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So as we start Valence Bond Theory in Chemical Bonding from Inorganic Chemistry.
Then we are introduced to reasoning behind bond formation as follows:
As it is a well known fact that $$Potential\;Energy\;\alpha\;\frac{1}{Stability}$$ As in the atoms of molecule (here $H_2$) attractive forces tend to bring molecule closer whereas repulsive forces tend to push them apart.
Magnitude of new attractive forces is more than new repulsive forces and ultimately they reach a critical distance $r_o$ where the attractive forces balance the repulsive forces. The effect of distance is visible in the graph attached. Since maximum lowering is at distance $r_o$ there is a bond formed and this is the bond length (74 pm in case of $H_2$).
enter image description here

Now my problem is that how is the principle of conservation of energy being satisfied? Like how come total energy is constant since it is clear that potential energy of the two atom system varies but its kinetic energy does not compensates for the same.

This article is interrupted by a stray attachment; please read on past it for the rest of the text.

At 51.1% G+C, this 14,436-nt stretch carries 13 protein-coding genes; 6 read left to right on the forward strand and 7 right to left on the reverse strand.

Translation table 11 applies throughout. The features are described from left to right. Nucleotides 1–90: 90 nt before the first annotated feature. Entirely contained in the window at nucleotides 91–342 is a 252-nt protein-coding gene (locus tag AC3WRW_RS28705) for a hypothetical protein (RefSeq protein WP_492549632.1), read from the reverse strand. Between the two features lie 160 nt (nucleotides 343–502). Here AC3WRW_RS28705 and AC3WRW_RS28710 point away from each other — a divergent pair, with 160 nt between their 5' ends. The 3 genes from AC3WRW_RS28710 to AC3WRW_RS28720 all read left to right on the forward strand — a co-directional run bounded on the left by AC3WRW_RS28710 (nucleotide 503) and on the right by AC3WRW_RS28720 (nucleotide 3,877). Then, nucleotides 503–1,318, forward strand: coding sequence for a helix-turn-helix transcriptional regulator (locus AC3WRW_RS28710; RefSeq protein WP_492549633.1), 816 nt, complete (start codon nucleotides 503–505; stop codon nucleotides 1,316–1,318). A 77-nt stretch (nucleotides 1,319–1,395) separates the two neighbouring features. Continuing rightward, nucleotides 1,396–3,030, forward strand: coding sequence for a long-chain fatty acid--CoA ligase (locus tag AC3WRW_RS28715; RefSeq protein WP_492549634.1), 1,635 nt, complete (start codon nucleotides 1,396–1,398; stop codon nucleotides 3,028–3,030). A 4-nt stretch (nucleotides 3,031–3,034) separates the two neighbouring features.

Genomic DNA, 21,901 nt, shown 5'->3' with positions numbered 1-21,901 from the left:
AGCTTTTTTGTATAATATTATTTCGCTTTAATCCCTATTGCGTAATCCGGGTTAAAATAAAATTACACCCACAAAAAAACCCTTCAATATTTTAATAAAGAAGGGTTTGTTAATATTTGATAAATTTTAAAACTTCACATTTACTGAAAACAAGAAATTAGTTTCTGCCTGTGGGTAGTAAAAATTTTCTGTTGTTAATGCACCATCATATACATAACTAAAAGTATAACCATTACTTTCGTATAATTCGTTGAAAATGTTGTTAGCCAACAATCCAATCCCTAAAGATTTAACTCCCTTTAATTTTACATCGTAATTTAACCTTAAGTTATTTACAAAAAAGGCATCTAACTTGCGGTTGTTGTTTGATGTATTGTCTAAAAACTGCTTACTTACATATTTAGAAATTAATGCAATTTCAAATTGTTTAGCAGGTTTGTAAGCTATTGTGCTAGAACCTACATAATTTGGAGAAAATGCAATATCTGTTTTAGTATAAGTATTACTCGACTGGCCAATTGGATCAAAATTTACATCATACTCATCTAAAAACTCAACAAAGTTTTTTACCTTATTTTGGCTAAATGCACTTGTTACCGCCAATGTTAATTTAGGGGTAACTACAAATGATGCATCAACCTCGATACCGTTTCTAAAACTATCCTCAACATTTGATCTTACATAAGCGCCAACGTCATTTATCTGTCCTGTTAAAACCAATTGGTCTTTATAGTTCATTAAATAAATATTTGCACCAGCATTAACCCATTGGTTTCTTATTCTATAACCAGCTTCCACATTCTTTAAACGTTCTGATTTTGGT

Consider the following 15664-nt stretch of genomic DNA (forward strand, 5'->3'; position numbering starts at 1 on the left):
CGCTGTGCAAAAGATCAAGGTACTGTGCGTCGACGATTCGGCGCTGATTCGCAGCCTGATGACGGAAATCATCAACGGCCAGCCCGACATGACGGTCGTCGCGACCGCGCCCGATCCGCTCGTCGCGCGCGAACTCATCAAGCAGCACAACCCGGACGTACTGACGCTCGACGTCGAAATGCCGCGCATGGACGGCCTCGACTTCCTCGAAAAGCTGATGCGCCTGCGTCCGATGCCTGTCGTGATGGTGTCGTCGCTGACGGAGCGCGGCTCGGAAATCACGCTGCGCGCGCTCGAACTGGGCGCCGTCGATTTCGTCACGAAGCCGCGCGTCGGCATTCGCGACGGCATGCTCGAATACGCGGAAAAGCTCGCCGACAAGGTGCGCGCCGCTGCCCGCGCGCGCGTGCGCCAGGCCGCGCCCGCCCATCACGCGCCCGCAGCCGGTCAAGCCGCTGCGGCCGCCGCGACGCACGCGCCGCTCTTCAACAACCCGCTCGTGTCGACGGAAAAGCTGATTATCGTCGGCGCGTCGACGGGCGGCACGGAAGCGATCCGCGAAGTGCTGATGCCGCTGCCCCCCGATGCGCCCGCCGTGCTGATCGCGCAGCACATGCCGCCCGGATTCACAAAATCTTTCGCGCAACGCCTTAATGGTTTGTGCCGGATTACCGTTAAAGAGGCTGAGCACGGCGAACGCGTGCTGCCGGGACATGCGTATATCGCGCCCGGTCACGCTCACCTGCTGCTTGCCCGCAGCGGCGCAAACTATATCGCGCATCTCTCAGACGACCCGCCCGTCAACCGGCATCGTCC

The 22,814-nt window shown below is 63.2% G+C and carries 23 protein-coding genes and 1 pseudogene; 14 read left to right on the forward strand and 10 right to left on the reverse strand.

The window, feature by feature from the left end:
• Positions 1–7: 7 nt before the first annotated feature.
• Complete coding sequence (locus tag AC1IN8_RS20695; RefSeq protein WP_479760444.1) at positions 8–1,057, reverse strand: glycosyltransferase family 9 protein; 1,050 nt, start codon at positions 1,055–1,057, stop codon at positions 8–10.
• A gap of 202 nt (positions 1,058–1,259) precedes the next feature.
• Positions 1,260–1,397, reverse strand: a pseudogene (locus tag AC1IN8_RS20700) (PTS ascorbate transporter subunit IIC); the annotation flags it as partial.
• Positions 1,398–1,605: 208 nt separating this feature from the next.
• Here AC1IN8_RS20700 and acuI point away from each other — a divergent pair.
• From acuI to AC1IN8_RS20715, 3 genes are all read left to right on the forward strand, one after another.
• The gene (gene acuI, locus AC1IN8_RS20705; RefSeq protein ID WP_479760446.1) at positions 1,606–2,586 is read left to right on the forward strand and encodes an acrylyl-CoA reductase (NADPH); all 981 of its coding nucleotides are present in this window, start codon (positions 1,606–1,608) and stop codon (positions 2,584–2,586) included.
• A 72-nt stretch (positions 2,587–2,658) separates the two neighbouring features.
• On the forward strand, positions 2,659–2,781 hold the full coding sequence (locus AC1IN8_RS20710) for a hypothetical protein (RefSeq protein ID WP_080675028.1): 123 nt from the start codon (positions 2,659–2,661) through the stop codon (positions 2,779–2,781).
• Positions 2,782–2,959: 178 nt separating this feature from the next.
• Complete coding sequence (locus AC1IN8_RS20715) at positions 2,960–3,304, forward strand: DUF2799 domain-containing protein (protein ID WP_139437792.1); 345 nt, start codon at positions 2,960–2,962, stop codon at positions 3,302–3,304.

Even if the energy is radiated then how can it be verified?

Born–Oppenheimer approximation $\;$In which it is supposed that the nuclei, being so much heavier than an electron, move relatively slowly and may be treated as stationary while the electrons move in their field.

It is called a potential energy curve because the kinetic energy of the stationary nuclei is zero.
It is evident that nucleus does move to alter kinetic energy.
Please confirm the energy conservation here.
Thank You

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  • $\begingroup$ Who says the kinetic energy does not compensate? Both protons move. If the excited H2 molecule does not pass energy elsewhere while protons bounce together and away again in 1 vibration period, both atoms separate again, having just enough energy for that. $\endgroup$
    – Poutnik
    Commented Oct 18, 2022 at 17:20

3 Answers 3

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If the hydrogen atoms travel straight toward each other, they accelerate as they come nearer and potential energy transforms into kinetic. This is not shown in the diagram because you don't plot kinetic energy. It would go up as the atoms get closer, up to the potential energy minimum at 74 pm, then decrease again as the repulsive interactions increase faster than attractive ones.

While it is not explicit, there are implicit assumptions within the drawn potential. For instance, it implies the existence of attractive forces that become substantial at approximately twice the bond length (shown as 74 pm) which would set the nuclei into motion toward each other. Therefore, stating that the nuclei can be stationary isn't quite right unless what is shown is not the total potential (which includes forces that inhibit motion of the nuclei toward each other).